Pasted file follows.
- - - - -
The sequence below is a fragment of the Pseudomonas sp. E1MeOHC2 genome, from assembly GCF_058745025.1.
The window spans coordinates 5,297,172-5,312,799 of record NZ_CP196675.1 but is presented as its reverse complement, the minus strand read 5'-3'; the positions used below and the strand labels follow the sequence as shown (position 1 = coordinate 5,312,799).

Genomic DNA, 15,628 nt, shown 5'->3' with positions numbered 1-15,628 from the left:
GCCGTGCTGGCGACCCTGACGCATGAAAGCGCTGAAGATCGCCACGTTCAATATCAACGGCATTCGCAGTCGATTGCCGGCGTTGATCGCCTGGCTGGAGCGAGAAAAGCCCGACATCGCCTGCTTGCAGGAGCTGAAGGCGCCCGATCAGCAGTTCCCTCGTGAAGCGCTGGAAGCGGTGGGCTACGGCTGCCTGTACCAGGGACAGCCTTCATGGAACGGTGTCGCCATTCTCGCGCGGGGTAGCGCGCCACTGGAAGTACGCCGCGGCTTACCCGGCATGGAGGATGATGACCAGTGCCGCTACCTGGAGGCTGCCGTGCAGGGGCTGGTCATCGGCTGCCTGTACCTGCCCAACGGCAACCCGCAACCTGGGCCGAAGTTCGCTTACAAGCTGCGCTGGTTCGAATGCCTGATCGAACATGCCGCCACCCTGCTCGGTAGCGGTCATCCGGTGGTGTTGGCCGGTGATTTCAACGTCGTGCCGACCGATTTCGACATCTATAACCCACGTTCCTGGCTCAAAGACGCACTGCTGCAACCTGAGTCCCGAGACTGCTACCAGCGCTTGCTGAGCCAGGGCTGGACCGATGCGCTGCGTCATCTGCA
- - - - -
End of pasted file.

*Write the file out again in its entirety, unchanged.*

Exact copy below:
The sequence below is a fragment of the Pseudomonas sp. E1MeOHC2 genome, from assembly GCF_058745025.1.
The window spans coordinates 5,297,172-5,312,799 of record NZ_CP196675.1 but is presented as its reverse complement, the minus strand read 5'-3'; the positions used below and the strand labels follow the sequence as shown (position 1 = coordinate 5,312,799).

Genomic DNA, 15,628 nt, shown 5'->3' with positions numbered 1-15,628 from the left:
GCCGTGCTGGCGACCCTGACGCATGAAAGCGCTGAAGATCGCCACGTTCAATATCAACGGCATTCGCAGTCGATTGCCGGCGTTGATCGCCTGGCTGGAGCGAGAAAAGCCCGACATCGCCTGCTTGCAGGAGCTGAAGGCGCCCGATCAGCAGTTCCCTCGTGAAGCGCTGGAAGCGGTGGGCTACGGCTGCCTGTACCAGGGACAGCCTTCATGGAACGGTGTCGCCATTCTCGCGCGGGGTAGCGCGCCACTGGAAGTACGCCGCGGCTTACCCGGCATGGAGGATGATGACCAGTGCCGCTACCTGGAGGCTGCCGTGCAGGGGCTGGTCATCGGCTGCCTGTACCTGCCCAACGGCAACCCGCAACCTGGGCCGAAGTTCGCTTACAAGCTGCGCTGGTTCGAATGCCTGATCGAACATGCCGCCACCCTGCTCGGTAGCGGTCATCCGGTGGTGTTGGCCGGTGATTTCAACGTCGTGCCGACCGATTTCGACATCTATAACCCACGTTCCTGGCTCAAAGACGCACTGCTGCAACCTGAGTCCCGAGACTGCTACCAGCGCTTGCTGAGCCAGGGCTGGACCGATGCGCTGCGTCATCTGCA